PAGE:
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Disrupters like Google and Microsoft are a symptom of healthcare's inherent problems. But in this case, the symptom might be the cure.
Healthcare has a tech problem. It’s slow to implement new technologies, slower to get its key players to adopt tech after implementation, and slower still to leverage tech insights to improve its ability to provide care.
What’s the logic behind this sluggish embrace? Does healthcare think tech is a fad? Is its intrinsic skepticism getting the best of it? Has it not seen sufficient payoff from the X-ray or the MRI? Or perhaps it thinks that current tools are good enough, and all it needs to close remaining gaps in care is the ingenuity of its overworked physicians?
Whatever it is, healthcare’s sluggish embrace of tech leaves it lagging industries like retail and finance — industries that place more value on digital tools, but are not nearly as wrapped up in our abilities to live healthy lives.
It has also put healthcare in a position of tremendous vulnerability. Outside players like Google, Microsoft and Amazon sniffed out healthcare’s gaping tech wound before healthcare could feel the pain set in, and they’ve already begun their very public entrance into the industry with much fanfare, despite the murkiness of their proposed strategies.
No one can say for sure whether looming outside disruption will be a good or bad thing in healthcare, but it is proof positive that the industry has more on its hands than it is able (or willing) to deal with.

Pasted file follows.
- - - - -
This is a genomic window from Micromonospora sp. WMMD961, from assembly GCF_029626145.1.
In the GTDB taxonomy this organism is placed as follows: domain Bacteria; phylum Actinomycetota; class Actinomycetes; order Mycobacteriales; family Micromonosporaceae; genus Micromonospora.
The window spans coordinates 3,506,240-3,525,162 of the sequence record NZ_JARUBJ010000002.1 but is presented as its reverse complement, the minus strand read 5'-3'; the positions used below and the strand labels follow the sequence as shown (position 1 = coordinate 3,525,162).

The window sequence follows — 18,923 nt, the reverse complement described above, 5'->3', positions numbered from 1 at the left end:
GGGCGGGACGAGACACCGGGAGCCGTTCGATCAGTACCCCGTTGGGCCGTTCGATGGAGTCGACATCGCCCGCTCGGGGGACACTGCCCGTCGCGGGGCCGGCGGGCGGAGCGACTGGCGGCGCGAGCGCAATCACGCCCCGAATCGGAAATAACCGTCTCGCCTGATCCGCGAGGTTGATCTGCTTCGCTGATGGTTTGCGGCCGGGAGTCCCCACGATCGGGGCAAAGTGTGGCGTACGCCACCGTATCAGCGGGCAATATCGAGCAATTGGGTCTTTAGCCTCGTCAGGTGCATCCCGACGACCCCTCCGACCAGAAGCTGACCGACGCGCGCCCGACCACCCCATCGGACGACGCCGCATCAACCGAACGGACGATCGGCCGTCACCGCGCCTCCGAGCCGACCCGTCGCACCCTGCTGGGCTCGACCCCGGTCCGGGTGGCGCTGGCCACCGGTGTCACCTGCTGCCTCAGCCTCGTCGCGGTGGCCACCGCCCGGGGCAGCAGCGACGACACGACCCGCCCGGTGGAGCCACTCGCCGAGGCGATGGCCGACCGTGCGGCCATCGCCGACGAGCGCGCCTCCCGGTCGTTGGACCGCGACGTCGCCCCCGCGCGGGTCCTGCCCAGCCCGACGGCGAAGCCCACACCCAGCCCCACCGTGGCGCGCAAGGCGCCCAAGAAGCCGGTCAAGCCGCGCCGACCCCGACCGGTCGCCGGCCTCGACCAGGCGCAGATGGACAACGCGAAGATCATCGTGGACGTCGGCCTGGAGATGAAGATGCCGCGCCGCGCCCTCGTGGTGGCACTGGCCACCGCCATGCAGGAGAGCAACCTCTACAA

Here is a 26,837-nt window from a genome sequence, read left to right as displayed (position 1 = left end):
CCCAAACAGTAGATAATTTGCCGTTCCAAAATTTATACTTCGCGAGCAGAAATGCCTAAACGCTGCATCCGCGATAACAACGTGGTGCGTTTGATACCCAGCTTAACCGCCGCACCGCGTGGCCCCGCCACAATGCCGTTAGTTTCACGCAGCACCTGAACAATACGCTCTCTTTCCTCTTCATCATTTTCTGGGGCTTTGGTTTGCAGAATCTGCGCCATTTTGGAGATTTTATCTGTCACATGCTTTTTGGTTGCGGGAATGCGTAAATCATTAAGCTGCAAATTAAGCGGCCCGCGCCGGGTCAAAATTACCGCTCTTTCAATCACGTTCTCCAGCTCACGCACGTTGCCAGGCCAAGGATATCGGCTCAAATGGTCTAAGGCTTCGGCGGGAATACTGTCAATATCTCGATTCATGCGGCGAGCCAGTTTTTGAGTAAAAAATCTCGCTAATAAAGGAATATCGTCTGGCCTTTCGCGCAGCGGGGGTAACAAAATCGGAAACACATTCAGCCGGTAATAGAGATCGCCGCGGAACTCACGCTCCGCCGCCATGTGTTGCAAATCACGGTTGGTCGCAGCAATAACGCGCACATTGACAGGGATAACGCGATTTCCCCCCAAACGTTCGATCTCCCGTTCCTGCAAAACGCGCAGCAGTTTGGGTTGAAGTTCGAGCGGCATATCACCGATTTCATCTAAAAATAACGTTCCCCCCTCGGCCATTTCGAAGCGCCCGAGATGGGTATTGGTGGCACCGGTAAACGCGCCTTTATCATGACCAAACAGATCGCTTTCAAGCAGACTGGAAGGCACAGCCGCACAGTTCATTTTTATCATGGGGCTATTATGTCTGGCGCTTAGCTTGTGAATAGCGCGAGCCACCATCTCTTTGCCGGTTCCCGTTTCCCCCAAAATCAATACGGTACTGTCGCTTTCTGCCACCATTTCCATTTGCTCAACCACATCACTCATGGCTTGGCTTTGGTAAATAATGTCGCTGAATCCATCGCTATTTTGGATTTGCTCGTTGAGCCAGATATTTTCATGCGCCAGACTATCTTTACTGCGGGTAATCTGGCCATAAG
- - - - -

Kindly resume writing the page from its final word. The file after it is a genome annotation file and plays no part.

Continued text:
This week on Data Book, we’ve pulled together five of the leading minds in digital health to explore whether outside disruption really can save healthcare. Their interview segment is a brief introduction to the much larger discourse of the first-ever Healthcare Analytics News Peer Exchange, which will roll out in brief, insight-filled video segments over the next few weeks. Be sure to check back for more.
Before measuring the current disruption situation in healthcare, we’ll take a look at an industry that found itself in a similar position nearly 2 decades ago — the music industry. In the early 2000s, music industry leaders had a monopoly on the airwaves – both radio and television – and a lucrative business model that placed their profits over the benefits provided to its consumers.
Many music listeners didn’t mind, perhaps because they didn’t know better. But the music industry’s backward priorities left it open to disruption. Soon enough, a digital tool entered the scene that cracked the shoddy foundation upon which the music industry was so precariously balanced — Napster.
What can Napster and the disruption of the music industry teach us about the future of healthcare? As it turns out, a whole lot! Follow Jack Murtha and Tom Castles on this week’s episode of Data Book for more.
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